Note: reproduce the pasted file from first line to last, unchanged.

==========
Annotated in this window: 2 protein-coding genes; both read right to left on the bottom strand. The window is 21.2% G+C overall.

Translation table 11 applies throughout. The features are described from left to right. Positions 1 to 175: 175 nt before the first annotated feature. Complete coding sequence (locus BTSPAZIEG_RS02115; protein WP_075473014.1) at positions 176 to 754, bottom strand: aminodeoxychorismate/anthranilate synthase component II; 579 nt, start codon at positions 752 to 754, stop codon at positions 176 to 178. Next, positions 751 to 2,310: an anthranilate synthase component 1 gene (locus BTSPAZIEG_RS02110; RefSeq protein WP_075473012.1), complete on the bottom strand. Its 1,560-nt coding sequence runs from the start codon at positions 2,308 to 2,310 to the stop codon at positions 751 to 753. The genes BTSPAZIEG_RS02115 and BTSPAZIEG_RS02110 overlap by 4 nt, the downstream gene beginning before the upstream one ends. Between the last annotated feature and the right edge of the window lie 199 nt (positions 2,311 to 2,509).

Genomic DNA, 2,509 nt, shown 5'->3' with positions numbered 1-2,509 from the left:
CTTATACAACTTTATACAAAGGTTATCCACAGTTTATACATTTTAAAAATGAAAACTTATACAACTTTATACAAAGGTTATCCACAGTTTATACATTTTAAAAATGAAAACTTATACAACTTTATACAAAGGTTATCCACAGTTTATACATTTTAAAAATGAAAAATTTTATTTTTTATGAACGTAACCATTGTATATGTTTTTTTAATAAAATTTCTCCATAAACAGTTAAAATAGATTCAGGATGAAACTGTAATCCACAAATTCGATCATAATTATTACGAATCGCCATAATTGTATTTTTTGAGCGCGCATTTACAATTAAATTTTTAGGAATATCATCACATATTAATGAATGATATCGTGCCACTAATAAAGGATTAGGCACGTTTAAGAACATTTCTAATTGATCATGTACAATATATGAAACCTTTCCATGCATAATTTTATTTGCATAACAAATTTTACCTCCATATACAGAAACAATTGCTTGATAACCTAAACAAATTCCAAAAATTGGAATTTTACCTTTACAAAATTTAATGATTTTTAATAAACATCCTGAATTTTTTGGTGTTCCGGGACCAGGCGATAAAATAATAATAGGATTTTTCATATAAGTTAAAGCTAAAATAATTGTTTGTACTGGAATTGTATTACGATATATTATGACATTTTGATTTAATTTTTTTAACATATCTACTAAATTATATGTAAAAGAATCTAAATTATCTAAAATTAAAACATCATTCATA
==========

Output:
Annotated in this window: 2 protein-coding genes; both read right to left on the bottom strand. The window is 21.2% G+C overall.

Translation table 11 applies throughout. The features are described from left to right. Positions 1 to 175: 175 nt before the first annotated feature. Complete coding sequence (locus BTSPAZIEG_RS02115; protein WP_075473014.1) at positions 176 to 754, bottom strand: aminodeoxychorismate/anthranilate synthase component II; 579 nt, start codon at positions 752 to 754, stop codon at positions 176 to 178. Next, positions 751 to 2,310: an anthranilate synthase component 1 gene (locus BTSPAZIEG_RS02110; RefSeq protein WP_075473012.1), complete on the bottom strand. Its 1,560-nt coding sequence runs from the start codon at positions 2,308 to 2,310 to the stop codon at positions 751 to 753. The genes BTSPAZIEG_RS02115 and BTSPAZIEG_RS02110 overlap by 4 nt, the downstream gene beginning before the upstream one ends. Between the last annotated feature and the right edge of the window lie 199 nt (positions 2,311 to 2,509).

Genomic DNA, 2,509 nt, shown 5'->3' with positions numbered 1-2,509 from the left:
CTTATACAACTTTATACAAAGGTTATCCACAGTTTATACATTTTAAAAATGAAAACTTATACAACTTTATACAAAGGTTATCCACAGTTTATACATTTTAAAAATGAAAACTTATACAACTTTATACAAAGGTTATCCACAGTTTATACATTTTAAAAATGAAAAATTTTATTTTTTATGAACGTAACCATTGTATATGTTTTTTTAATAAAATTTCTCCATAAACAGTTAAAATAGATTCAGGATGAAACTGTAATCCACAAATTCGATCATAATTATTACGAATCGCCATAATTGTATTTTTTGAGCGCGCATTTACAATTAAATTTTTAGGAATATCATCACATATTAATGAATGATATCGTGCCACTAATAAAGGATTAGGCACGTTTAAGAACATTTCTAATTGATCATGTACAATATATGAAACCTTTCCATGCATAATTTTATTTGCATAACAAATTTTACCTCCATATACAGAAACAATTGCTTGATAACCTAAACAAATTCCAAAAATTGGAATTTTACCTTTACAAAATTTAATGATTTTTAATAAACATCCTGAATTTTTTGGTGTTCCGGGACCAGGCGATAAAATAATAATAGGATTTTTCATATAAGTTAAAGCTAAAATAATTGTTTGTACTGGAATTGTATTACGATATATTATGACATTTTGATTTAATTTTTTTAACATATCTACTAAATTATATGTAAAAGAATCTAAATTATCTAAAATTAAAACATCATTCATA